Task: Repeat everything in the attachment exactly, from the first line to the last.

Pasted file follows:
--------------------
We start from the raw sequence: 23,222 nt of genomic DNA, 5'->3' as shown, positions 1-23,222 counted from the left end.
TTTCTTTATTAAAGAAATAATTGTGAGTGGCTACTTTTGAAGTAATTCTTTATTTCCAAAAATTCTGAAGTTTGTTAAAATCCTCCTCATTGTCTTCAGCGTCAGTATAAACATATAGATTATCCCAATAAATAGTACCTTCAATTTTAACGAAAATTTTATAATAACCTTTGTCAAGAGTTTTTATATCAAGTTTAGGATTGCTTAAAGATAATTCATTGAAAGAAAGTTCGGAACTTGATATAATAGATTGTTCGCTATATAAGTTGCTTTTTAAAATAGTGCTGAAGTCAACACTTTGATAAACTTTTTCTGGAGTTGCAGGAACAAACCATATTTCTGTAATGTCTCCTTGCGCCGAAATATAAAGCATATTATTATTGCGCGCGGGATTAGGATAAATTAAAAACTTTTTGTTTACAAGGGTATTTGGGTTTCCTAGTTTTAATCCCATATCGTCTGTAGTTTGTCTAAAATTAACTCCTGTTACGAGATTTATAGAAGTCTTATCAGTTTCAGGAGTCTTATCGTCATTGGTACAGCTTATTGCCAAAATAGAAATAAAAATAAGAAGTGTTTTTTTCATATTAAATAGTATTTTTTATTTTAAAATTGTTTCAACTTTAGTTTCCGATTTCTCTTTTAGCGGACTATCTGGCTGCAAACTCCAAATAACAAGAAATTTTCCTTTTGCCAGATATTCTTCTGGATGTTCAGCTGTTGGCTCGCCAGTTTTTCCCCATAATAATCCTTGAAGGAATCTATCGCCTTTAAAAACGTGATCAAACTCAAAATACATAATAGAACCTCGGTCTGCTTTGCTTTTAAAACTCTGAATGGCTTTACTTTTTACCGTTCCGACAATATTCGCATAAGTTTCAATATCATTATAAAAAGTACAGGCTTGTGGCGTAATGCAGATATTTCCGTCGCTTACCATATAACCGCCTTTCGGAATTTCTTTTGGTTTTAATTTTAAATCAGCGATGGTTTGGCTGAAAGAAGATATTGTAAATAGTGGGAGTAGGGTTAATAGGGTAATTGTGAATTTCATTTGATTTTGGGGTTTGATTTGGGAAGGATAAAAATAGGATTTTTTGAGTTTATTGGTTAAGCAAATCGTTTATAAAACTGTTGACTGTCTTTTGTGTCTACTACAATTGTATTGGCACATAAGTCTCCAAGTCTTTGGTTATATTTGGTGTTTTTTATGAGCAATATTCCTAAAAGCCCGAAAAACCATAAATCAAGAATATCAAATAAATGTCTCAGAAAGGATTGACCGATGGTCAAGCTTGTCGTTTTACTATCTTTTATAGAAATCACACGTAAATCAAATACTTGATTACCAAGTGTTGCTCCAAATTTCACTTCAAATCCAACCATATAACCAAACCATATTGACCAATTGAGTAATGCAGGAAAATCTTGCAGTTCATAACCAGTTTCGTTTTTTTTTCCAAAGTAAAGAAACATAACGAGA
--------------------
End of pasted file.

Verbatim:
We start from the raw sequence: 23,222 nt of genomic DNA, 5'->3' as shown, positions 1-23,222 counted from the left end.
TTTCTTTATTAAAGAAATAATTGTGAGTGGCTACTTTTGAAGTAATTCTTTATTTCCAAAAATTCTGAAGTTTGTTAAAATCCTCCTCATTGTCTTCAGCGTCAGTATAAACATATAGATTATCCCAATAAATAGTACCTTCAATTTTAACGAAAATTTTATAATAACCTTTGTCAAGAGTTTTTATATCAAGTTTAGGATTGCTTAAAGATAATTCATTGAAAGAAAGTTCGGAACTTGATATAATAGATTGTTCGCTATATAAGTTGCTTTTTAAAATAGTGCTGAAGTCAACACTTTGATAAACTTTTTCTGGAGTTGCAGGAACAAACCATATTTCTGTAATGTCTCCTTGCGCCGAAATATAAAGCATATTATTATTGCGCGCGGGATTAGGATAAATTAAAAACTTTTTGTTTACAAGGGTATTTGGGTTTCCTAGTTTTAATCCCATATCGTCTGTAGTTTGTCTAAAATTAACTCCTGTTACGAGATTTATAGAAGTCTTATCAGTTTCAGGAGTCTTATCGTCATTGGTACAGCTTATTGCCAAAATAGAAATAAAAATAAGAAGTGTTTTTTTCATATTAAATAGTATTTTTTATTTTAAAATTGTTTCAACTTTAGTTTCCGATTTCTCTTTTAGCGGACTATCTGGCTGCAAACTCCAAATAACAAGAAATTTTCCTTTTGCCAGATATTCTTCTGGATGTTCAGCTGTTGGCTCGCCAGTTTTTCCCCATAATAATCCTTGAAGGAATCTATCGCCTTTAAAAACGTGATCAAACTCAAAATACATAATAGAACCTCGGTCTGCTTTGCTTTTAAAACTCTGAATGGCTTTACTTTTTACCGTTCCGACAATATTCGCATAAGTTTCAATATCATTATAAAAAGTACAGGCTTGTGGCGTAATGCAGATATTTCCGTCGCTTACCATATAACCGCCTTTCGGAATTTCTTTTGGTTTTAATTTTAAATCAGCGATGGTTTGGCTGAAAGAAGATATTGTAAATAGTGGGAGTAGGGTTAATAGGGTAATTGTGAATTTCATTTGATTTTGGGGTTTGATTTGGGAAGGATAAAAATAGGATTTTTTGAGTTTATTGGTTAAGCAAATCGTTTATAAAACTGTTGACTGTCTTTTGTGTCTACTACAATTGTATTGGCACATAAGTCTCCAAGTCTTTGGTTATATTTGGTGTTTTTTATGAGCAATATTCCTAAAAGCCCGAAAAACCATAAATCAAGAATATCAAATAAATGTCTCAGAAAGGATTGACCGATGGTCAAGCTTGTCGTTTTACTATCTTTTATAGAAATCACACGTAAATCAAATACTTGATTACCAAGTGTTGCTCCAAATTTCACTTCAAATCCAACCATATAACCAAACCATATTGACCAATTGAGTAATGCAGGAAAATCTTGCAGTTCATAACCAGTTTCGTTTTTTTTTCCAAAGTAAAGAAACATAACGAGA